Two men are accused of being behind the fake bike rental quick response codes.
A massive QR code con is underway in China, scamming bicycle renters out of their money. As was recently reported by QR Code Press, the quick response codes played a central role in causing consumers to pay into the wrong bank account as they attempted to rent a bike.
Two men have now been arrested after being accused of pasting fake QR codes on top of the real ones.
The two men are accused of having been behind part of the widespread QR code con going on in some of China’s cities. The idea is to scam people renting shared bikes by placing a fake quick response code on top of the real one that allows people to use their smartphones to pay for the rental. The pair are believed to have been behind the problem in two cities in eastern China, in Ningbo in Zhejiang province, and in Fuzhou in the Fujian province. The state-run Xinhua news agency reported on the scam and of the capture of the two men.
The QR code con was becoming highly problematic, particularly because the barcodes were very convincing.
By placing their QR codes over the legitimate ones, bike users would use their smartphones to scan the barcodes with a mobile app. The process would look the same to the user, but in truth they were being connected to the fraudsters’ account and not that of the bike rental company. Depending on the bike choice they made, they were charged deposits of $14, $29 or $43.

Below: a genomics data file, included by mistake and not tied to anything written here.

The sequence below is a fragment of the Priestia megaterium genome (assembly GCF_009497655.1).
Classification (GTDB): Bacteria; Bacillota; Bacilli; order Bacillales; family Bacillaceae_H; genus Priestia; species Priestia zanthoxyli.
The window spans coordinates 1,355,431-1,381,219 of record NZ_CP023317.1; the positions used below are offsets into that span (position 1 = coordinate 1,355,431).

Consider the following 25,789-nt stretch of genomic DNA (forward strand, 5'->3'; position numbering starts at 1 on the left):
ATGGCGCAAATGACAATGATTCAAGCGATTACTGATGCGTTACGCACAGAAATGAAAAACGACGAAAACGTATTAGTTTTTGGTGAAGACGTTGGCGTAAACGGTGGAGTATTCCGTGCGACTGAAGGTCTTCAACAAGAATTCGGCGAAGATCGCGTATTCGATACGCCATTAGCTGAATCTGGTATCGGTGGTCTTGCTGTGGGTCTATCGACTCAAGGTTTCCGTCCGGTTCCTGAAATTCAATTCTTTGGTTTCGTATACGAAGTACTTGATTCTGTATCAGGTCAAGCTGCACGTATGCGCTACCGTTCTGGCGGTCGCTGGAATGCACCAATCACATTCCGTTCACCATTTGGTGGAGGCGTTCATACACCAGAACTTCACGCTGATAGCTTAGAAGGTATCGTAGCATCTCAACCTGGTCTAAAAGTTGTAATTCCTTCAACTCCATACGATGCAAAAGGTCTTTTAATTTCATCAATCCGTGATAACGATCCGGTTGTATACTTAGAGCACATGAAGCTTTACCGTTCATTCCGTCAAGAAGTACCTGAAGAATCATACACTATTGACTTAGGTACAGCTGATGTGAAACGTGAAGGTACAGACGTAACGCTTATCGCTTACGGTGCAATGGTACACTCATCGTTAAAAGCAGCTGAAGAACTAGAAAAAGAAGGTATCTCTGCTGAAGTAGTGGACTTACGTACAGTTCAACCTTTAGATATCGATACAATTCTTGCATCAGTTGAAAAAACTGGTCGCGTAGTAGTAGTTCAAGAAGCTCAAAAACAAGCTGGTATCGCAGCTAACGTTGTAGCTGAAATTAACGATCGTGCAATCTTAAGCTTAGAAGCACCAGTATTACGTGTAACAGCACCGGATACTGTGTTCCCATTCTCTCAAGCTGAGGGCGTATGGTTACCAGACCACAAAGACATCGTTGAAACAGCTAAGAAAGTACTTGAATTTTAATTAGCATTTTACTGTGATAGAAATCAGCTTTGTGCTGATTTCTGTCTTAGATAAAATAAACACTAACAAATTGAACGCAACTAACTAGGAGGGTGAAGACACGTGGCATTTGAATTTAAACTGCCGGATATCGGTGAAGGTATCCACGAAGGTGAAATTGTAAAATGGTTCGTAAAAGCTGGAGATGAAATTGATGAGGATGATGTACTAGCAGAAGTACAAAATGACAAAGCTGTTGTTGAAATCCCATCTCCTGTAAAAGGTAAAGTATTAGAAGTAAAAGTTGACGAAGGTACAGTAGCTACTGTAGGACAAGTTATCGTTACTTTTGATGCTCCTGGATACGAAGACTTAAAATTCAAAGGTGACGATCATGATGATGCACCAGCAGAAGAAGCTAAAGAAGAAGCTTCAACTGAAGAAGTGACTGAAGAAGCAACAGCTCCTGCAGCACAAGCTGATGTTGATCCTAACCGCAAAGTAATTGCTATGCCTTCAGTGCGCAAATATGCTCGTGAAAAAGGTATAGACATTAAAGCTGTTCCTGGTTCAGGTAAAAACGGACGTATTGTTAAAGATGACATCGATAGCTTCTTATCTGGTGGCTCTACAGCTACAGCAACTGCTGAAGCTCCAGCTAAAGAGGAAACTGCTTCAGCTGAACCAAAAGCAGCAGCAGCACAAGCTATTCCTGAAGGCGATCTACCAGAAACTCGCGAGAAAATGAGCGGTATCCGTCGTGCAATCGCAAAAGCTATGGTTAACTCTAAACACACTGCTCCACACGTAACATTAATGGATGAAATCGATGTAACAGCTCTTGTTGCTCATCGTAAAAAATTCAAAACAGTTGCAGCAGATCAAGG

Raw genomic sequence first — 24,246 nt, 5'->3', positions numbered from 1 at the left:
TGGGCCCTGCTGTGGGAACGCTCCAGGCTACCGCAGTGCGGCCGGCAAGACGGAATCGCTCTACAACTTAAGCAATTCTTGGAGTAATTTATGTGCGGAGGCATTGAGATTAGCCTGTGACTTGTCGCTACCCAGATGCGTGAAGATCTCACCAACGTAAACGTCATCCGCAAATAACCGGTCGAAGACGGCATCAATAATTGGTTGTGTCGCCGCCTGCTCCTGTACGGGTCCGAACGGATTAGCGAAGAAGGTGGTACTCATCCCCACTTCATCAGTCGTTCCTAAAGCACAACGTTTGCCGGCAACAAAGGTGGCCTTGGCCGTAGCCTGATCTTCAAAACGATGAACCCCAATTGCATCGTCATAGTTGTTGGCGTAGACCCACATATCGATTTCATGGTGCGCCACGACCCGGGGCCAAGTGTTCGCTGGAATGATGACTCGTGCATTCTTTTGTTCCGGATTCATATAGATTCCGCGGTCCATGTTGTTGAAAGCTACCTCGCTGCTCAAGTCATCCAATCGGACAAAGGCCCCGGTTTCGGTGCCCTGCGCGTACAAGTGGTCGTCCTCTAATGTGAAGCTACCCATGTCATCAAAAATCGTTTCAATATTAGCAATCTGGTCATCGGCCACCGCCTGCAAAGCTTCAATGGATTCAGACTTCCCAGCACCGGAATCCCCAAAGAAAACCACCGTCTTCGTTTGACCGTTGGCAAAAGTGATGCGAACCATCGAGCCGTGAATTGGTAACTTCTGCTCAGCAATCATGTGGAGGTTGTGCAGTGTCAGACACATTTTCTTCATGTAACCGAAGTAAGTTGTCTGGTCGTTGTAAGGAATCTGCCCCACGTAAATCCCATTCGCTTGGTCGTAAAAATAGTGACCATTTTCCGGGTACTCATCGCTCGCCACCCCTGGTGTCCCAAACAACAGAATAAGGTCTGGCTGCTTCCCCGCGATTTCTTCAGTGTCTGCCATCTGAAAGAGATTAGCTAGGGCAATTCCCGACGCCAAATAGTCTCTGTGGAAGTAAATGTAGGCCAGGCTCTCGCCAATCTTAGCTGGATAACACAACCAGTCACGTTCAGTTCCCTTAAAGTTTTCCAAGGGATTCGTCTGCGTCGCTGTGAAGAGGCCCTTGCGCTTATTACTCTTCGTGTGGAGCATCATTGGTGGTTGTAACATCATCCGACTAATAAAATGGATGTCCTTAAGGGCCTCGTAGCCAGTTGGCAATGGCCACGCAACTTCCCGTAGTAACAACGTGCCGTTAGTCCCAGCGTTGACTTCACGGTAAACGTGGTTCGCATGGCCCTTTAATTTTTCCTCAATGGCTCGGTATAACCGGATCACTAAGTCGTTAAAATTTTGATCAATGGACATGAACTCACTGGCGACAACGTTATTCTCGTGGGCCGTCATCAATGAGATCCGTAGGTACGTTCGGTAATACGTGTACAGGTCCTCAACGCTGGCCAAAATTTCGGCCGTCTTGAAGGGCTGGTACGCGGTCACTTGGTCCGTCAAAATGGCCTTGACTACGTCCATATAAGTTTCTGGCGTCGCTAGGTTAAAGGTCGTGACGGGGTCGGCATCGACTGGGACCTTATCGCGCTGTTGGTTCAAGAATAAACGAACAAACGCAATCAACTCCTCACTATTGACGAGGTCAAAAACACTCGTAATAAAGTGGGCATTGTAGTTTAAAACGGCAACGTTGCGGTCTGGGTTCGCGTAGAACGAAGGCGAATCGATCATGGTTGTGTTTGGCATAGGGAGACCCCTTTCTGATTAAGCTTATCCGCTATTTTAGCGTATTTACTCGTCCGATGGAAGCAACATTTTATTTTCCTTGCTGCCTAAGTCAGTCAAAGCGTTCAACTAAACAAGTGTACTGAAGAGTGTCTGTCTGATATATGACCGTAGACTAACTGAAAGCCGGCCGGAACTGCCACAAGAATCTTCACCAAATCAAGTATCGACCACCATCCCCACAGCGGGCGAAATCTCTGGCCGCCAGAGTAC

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According to the Xinhua report, the scam artists were able to make over $450 by ripping off the cyclists before they were caught. Police in the two cities received over 70 complaints from people who had paid deposits and were unable to unlock the bikes after having done so. The bike companies were also inundated with phone calls from angry customers who were unable to access the bikes after they believed they had paid for them.
The bike rentals have become a mainstream form of transportation for many people in cities in mainland china due to their low cost and high convenience level. People can pick up a shared bike for $0.15 to $0.29 per hour. They just have to find one near to where they are and drop it off at a designated location near where they are headed. Unfortunately, the popularity has made this type of QR code con is preying on those customers and is becoming more common in the cities.